Excess body weight, either alone or accompanied by polycystic ovary syndrome, is another reason women may produce excess androgens. Fat retains androgen, so the heavier a women is, the more androgen she keeps in her body.4, 5 In many women, this can also cause a spurt of male-patterned hair growth.
But whatever the reason, if you suffer from this problem—you’re definitely not alone. Unwanted facial hair is more common than you might think: 41 million women in the United States remove unwanted facial hair at least once every six months.6 Twenty percent of these women remove it weekly, and 4% of them remove it every single day. And of course, American women also have to deal with the hair on their legs and underarms.
According to one account, the practice of shaving underarms first started in 1915 when sleeveless dresses became popular, and opened up a whole new field of female vulnerability for marketers to exploit. Gillette’s “Great Underarm Campaign” began in May 1915 with an ad in Harper’s Bazaar that was so successful, McCall’s followed suit in 1917. Women’s razors and depilatories started appearing in Sears & Roebuck’s catalog as early as 1922, and America’s obsession with hairless armpits was officially in full swing.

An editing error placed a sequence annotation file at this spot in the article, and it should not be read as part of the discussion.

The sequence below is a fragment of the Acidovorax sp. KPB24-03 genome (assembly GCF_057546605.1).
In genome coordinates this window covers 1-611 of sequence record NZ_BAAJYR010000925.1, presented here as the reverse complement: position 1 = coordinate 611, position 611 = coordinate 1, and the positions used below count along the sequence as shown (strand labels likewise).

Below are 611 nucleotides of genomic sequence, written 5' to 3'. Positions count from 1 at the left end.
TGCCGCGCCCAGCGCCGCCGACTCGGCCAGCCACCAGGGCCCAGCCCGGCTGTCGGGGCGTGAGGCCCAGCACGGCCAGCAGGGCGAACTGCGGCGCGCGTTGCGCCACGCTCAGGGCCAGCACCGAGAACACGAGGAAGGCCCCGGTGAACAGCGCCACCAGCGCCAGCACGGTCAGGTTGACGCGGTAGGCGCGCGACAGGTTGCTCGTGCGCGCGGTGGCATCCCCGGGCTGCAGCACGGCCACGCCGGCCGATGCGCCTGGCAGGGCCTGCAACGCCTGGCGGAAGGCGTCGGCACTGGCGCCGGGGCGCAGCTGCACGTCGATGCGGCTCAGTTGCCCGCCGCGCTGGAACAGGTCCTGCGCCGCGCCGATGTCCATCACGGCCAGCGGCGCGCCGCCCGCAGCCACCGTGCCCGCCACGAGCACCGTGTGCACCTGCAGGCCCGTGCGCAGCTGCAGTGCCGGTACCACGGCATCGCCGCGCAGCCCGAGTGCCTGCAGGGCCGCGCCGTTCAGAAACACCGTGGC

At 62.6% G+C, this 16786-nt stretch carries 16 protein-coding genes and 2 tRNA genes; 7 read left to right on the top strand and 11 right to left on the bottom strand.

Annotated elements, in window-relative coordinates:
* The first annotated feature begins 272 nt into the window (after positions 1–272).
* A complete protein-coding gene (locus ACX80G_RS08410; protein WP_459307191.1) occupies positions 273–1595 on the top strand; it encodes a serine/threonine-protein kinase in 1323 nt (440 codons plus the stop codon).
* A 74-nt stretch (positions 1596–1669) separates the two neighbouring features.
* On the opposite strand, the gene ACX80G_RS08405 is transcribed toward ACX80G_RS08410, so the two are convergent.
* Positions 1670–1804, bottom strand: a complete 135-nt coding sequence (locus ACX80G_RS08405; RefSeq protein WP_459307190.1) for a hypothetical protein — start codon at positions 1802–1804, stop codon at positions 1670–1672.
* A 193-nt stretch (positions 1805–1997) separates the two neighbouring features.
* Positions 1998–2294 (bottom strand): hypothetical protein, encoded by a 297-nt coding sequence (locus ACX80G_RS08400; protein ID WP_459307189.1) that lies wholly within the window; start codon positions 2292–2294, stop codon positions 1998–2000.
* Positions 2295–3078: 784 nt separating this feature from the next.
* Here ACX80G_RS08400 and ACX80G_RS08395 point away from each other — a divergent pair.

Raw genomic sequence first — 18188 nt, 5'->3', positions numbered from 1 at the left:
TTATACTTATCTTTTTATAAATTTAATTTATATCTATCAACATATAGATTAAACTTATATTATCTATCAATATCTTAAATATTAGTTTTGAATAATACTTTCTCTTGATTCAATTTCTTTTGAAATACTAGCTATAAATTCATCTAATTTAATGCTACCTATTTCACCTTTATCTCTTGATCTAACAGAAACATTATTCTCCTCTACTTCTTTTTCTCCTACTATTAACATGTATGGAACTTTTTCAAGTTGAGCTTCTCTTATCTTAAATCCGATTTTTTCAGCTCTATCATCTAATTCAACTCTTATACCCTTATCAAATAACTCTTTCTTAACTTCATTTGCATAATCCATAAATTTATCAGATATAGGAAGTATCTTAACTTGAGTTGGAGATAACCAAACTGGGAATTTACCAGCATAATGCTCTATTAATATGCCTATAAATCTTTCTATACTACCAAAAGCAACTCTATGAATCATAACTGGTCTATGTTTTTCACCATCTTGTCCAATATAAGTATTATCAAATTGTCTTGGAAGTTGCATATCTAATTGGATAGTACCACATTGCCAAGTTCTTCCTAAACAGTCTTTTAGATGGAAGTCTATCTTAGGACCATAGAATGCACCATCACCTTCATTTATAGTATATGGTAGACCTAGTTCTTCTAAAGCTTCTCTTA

Hairless legs didn’t catch on until some years later, however. This was mainly because there wasn’t much practical need for them. After rising in the 1920s, hemlines dropped again in the 1930s and most women were content to just leave their leg hair alone. In the 1940s, however, Betty Grable’s famous WWII pinup plus the rise of shorter skirts and silk stockings (that looked unattractive with leg hair underneath) finally put the issue in the forefront. And that’s how American women got persuaded into shaving their legs and underarms.
But What About Men?
Most historical accounts credit Alexander the Great as being the one who originally made shaving popular. Alexander obsessed about having a clean-shaven face and would never go into battle with a five o’clock shadow. Julius Caesar also set a mighty example by insisting on having his facial hairs plucked out daily with tweezers.